The activists met the Country PR Manager, Apple India, Mr Anand Baskaran and handed over the petitions signed by thousands of Apple customers across India. Mr. Baskaran acknowledged the issue and assured to take it up with the CEO of Apple.
This was a part of the worldwide protest where customers joined the call to ask Apple for a cleaner cloud as part of a campaign to get the company to power its massive data centres with renewable energy instead of coal. Similar activities were carried out in Apple stores in 6 other countries including US, Germany, China, Brazil, South Africa and Austria.
"The growing support from Apple's customers – including the ones at stores and the Indian head office today; and the hundreds of thousands online – is a strong signal to Apple that it's time to catch up to companies like Google, Facebook, and Yahoo, which are taking steps to ensure that as the cloud grows, it grows in a clean way," said Mrinmoy Chattaraj, Campaigner, Greenpeace India.
Globally over 200,000 people have signed Greenpeace's petition calling on Apple to commit to power its iCloud with clean energy, and over 100,000 people have viewed its "Apple – Introducing iCoal" video spoofing the company's iCloud.
Greenpeace released a report, "How Clean is Your Cloud?" on 17th April, 2012 that evaluated 14 global IT companies based on key elements needed to build a clean Data Center , including the electricity supply chain of over 80 data centres associated with major brands. The report found that Google and Yahoo are showing commitment to clean energy while Apple, Amazon and Microsoft rely heavily on dirty, outdated coal and nuclear energy to deliver their digital services.
Apple has made an investment in solar energy to provide a part of the current power for its growing data centre in North Carolina, but they can do much more to clean up their rapidly growing iCloud. While Apple has stated that its Prineville, Oregon facility will be "100 % renewable" they haven't disclosed enough information about how they will provide power for that data centre. The only known plans, disclosed by the electricity utility there, are that Apple will buy renewable energy "credits," which may help Apple's reputation but won't power the iCloud with more of clean energy. Apple should commit to greater transparency, follow the lead of Facebook, who has committed to power its data centres with renewable energy, and set a policy to build future data centres in locations that have access to renewable energy. Apple can also use their market power to encourage utilities like Duke Energy, which will partly power their North Carolina data centre, to provide clean energy options and stop the use of mountaintop removal coal.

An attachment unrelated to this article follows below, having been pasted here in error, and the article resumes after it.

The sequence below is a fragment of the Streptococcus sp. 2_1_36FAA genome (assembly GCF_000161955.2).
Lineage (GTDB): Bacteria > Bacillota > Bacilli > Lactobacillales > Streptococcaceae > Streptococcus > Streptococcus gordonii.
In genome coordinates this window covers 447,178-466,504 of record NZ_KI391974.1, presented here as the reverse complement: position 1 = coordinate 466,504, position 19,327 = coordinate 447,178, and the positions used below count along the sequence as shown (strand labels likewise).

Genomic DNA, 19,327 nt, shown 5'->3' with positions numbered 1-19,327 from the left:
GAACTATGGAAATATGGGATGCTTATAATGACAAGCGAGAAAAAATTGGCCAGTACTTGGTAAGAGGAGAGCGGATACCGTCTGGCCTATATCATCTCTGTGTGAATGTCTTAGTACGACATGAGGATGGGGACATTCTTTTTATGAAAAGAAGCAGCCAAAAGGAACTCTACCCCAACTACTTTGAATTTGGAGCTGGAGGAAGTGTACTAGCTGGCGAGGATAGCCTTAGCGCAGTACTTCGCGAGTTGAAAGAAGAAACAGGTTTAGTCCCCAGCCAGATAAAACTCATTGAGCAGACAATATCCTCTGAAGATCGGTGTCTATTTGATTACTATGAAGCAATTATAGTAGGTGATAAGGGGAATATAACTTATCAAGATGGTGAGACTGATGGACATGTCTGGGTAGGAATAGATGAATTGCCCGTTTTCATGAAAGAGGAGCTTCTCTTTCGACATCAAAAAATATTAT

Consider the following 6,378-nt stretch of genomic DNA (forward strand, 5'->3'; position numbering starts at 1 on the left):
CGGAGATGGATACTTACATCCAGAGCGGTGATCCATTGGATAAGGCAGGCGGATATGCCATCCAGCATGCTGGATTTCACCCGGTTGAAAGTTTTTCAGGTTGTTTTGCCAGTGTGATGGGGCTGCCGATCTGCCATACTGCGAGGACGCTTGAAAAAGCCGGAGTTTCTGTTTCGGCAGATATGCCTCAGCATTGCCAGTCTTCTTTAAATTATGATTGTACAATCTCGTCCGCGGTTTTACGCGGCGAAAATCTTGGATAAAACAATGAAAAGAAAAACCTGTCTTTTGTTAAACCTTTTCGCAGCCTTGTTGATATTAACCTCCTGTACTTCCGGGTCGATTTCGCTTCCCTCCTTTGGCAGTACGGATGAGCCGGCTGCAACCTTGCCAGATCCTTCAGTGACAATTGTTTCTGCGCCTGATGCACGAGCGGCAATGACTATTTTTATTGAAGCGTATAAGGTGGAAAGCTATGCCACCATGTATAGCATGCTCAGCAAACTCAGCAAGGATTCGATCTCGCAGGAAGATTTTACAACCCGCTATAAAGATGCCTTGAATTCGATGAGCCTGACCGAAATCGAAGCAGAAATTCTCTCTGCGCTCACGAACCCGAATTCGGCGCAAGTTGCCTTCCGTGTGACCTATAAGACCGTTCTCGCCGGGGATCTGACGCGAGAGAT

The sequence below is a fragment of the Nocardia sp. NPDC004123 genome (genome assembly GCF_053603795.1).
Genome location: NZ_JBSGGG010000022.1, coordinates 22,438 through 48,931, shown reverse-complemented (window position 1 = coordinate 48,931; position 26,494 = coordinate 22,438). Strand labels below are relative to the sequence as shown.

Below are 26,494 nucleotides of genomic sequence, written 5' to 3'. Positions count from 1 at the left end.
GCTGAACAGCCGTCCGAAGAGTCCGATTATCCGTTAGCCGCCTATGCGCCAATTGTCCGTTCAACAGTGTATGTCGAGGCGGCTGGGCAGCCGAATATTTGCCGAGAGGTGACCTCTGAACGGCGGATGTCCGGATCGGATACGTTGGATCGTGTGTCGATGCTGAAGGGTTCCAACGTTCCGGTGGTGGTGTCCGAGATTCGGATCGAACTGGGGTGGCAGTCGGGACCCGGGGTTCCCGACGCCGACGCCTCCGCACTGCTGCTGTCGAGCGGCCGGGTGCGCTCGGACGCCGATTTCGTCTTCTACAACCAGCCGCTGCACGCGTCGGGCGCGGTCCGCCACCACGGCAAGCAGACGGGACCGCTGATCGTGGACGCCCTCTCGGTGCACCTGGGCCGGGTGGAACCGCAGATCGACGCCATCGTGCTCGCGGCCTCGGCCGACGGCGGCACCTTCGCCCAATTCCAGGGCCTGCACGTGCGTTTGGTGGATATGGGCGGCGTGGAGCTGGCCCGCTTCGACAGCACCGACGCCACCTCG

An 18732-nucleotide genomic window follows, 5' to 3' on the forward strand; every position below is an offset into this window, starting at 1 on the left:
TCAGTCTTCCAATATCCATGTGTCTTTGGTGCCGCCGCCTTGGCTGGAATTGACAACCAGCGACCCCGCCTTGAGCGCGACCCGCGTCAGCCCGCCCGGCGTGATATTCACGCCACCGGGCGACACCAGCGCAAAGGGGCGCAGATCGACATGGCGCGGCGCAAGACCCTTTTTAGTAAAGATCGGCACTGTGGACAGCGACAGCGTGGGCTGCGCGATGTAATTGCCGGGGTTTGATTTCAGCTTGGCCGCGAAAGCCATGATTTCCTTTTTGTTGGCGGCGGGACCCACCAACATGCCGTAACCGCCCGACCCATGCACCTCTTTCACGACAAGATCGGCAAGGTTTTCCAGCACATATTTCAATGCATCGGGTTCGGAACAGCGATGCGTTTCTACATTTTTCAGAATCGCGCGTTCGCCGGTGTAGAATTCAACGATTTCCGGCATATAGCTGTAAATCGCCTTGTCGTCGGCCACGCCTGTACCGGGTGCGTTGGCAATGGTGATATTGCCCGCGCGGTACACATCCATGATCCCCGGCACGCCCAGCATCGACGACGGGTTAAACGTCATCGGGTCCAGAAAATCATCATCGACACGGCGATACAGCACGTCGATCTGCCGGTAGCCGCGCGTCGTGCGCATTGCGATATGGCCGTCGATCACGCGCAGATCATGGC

Companies like Google, Facebook and Yahoo are beginning to lead the sector down a clean energy pathway through innovations in energy efficiency, prioritizing access to renewable energy in siting their data centres, and demanding better energy options from electricity utilities and government decision-makers. Greenpeace is calling on all IT companies with cloud services, including Apple, to:
Be more transparent about their energy usage and carbon footprint, and to share innovative solutions so that the sector as a whole can improve.Commit to powering the cloud with renewable energy, and make access to renewable energy a key factor in deciding where to build future data centres.Invest in or directly purchase renewable energy.Demand that governments and electric utilities increase the amount of renewable electricity available on the grid.Green its products and services by ensuring that its product suppliers and service providers in US and emerging markets like India adopt similar policies and give preference to green suppliers.
To follow the action from the stores, follow #cleancloud, #greenpeaceindia on Twitter, and visit http://www.facebook.com/greenpeaceindia on Facebook
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Shashwat Raj, Media Officer, Greenpeace India, +91 968686 1974,
Mrinmoy Chattaraj, Campaigner, Greenpeace India, +91 99022 01201,